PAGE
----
Most fermentation crocks include a pair of semi-circle ceramic fermentation weights (like the ones pictured above) that are thick and heavy. The fermentation weights that come with the most common-sized fermentation crock weigh nearly three pounds! Additionally, their unique shape ensures that the entire surface of your fermenting food is covered and allows for easy insertion and removal by hand thanks to the easy-to-grip center gap.
Small glass mason jar fermentation weights can be purchased, however they tend to be lighter and are less likely to be able to keep your fermenting food fully submerged in the brine. Typically, their shape is that of a flat circle so they can also be more difficult to insert and remove which may require you to tilt the Mason Jar to remove the weight at the end of a ferment and ultimately lose some amount of brine in the process. It is possible to purchase the more substantial ceramic fermentation weights to be used with the glass-jar fermentation systems but unfortunately not for Mason Jars.
2.) WATER SEAL ANAEROBIC ENVIRONMENT
While oxygen is required (and desired!) in the acetic fermentation process by which vinegar is made, lactic-acid fermentation, the process by which we ferment most other foods, abhors it. Lactic-acid fermentation produces the best results in an anaerobic, or “oxygen-free”, environment. The presence of oxygen reacts with the contents of the vessel, resulting in a greater presence of “bloom” or “scum” on the surface of the brine that must be regularly removed to ensure that it is not affecting the fermenting food below. Opening and closing the vessel repeatedly is undesirable as it increases the likelihood of contamination which can damage or destroy the fermenting foods.
In addition to having to repeatedly remove the lid to scrape off scum, mason jars using standard lids for fermentation must be constantly “burped” to allow gases created during the fermentation process to be expelled. Failure to release these gases can result in excess pressure inside the jar, leading to a possible, and probable, explosion. Using mason jars with standard lids is dangerous and is not recommended for food fermentation.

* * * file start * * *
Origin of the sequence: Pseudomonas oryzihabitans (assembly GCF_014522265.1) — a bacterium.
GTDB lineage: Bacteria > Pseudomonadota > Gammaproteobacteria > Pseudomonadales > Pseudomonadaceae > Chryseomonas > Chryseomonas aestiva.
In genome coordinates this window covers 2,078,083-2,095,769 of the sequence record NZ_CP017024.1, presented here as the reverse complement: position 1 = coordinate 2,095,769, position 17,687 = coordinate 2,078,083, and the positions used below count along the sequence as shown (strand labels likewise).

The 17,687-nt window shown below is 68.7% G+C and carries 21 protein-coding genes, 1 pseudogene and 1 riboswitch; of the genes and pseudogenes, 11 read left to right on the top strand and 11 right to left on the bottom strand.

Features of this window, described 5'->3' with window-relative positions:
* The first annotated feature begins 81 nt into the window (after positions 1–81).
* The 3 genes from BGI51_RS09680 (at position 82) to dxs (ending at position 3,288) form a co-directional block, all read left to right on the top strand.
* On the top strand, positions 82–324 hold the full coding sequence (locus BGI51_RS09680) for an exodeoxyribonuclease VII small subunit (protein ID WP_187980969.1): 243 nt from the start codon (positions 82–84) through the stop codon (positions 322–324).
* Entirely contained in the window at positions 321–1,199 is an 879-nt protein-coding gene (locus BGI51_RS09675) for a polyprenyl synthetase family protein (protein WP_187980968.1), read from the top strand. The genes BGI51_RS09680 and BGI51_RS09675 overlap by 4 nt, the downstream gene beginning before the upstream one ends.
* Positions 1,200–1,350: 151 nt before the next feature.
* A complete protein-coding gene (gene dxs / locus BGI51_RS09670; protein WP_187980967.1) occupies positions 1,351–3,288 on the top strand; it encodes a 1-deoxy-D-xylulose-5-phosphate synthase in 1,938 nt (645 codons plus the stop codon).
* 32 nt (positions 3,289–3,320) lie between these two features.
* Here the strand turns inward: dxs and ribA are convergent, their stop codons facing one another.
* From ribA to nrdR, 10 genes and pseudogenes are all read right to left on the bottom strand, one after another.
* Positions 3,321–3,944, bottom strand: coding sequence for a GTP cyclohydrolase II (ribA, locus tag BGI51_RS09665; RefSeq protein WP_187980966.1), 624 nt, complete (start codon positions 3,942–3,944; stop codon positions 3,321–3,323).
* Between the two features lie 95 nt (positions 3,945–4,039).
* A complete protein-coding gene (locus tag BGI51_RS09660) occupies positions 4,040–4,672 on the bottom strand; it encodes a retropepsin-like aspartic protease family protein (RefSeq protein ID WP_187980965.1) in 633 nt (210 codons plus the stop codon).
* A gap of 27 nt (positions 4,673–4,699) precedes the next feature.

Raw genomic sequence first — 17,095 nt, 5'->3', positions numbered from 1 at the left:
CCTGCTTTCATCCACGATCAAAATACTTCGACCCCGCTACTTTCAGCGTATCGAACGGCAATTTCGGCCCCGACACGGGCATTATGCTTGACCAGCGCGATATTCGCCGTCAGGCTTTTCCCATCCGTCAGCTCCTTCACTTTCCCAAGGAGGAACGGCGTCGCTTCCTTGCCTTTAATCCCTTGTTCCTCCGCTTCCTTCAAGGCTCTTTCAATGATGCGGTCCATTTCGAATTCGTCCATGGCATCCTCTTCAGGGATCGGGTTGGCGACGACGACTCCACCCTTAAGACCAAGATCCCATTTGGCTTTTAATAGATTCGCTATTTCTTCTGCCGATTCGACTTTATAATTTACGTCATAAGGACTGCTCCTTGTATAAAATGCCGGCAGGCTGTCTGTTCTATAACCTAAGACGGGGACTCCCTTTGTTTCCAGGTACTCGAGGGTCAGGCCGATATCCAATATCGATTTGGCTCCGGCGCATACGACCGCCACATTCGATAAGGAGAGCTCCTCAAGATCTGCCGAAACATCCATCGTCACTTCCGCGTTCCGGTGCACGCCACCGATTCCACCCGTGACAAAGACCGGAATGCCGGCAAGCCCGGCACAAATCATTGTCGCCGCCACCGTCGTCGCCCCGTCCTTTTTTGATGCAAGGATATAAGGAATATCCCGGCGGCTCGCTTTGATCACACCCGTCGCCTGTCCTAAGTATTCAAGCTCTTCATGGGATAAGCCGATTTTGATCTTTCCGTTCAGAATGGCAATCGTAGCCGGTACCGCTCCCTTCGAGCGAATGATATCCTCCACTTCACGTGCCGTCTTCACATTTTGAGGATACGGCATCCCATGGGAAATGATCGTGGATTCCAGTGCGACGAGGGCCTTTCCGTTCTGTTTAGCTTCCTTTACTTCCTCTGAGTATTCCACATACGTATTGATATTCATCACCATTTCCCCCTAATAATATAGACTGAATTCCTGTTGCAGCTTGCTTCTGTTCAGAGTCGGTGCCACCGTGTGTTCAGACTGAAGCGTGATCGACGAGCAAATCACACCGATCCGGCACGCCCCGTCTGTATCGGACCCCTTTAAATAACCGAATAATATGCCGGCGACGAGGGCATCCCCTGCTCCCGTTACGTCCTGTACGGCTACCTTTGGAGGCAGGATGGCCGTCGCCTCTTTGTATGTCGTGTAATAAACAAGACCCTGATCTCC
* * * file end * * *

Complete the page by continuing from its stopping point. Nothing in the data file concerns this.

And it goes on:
A water seal fermentation crock creates an anaerobic environment with ease by both preventing outside air from entering the fermentation crock and allowing gases expelled during the fermentation process to safely escape. No “burping” or “scraping” necessary! With a water seal fermentation crock, all that is required is periodically adding more water to the channel to account for any evaporation and ensure the seal is maintained. The water seal also creates a true barrier to keep dust and insects out, one that a non-water seal fermentation crock or airlock simply cannot claim to do.
1.) DARK FERMENTATION
The ceramic walls of a traditional water seal fermentation crock ensure an absolutely dark environment for the fermenting foods is maintained throughout the fermentation process, regardless of where you choose to store or display your fermentation crock. It is critical to keep fermenting foods in total darkness throughout the fermentation process because UV rays from light kill lactic acid-producing bacteria, the bacteria that “do” the fermenting, which results in damage to the fermenting food or even total spoilage. Additionally, light from both natural and artificial sources causes further degradation in color, flavor, and nutrients to actively fermenting and previously fermented foods.
Clear fermentation vessels like mason jars offer no protection from light whatsoever. As a result, they must be tucked away during the fermentation process in a closet or a cupboard or covered with a dark towel or some other covering. Because of awkward airlocks and other specialty add-ons, mason jars used for fermenting food often cannot be stacked, making it especially challenging to find enough suitable storage space where they are not getting in the way of normal kitchen tasks.
THE WINNER: FERMENTATION CROCKS
As the makers of the Humble House SAUERKROCK™ Fermentation Crock, we’ve heard time and again from our customers that their batches of sauerkraut, kimchi, pickles, kombucha and other fermented foods made in their SAUERKROCK™ came out far better than anything they ever made in a mason jar. Despite the many claimed “anaerobic” mason jar lids and mason jar stones on the market, nothing compares to an authentic traditional water seal fermentation crock with its water seal, opaque ceramic walls, and heavy stone fermentation weights.
A fermentation crock is an investment that is well worth the money, and they are now more affordable than ever thanks to the rise in popularity of home fermenting and subsequent increase in demand for food fermentation equipment. Our SAUERKROCK™ water seal fermentation crock is highly reviewed on Amazon and comes in two convenient sizes. We recommend the 2L SAUERKROCK™ “City” for individuals and couples who make limited amounts of fermented foods or have limited kitchen storage space, while the 5L SAUERKROCK™ “Original” is the preferred choice for consistent fermenting couples and small families.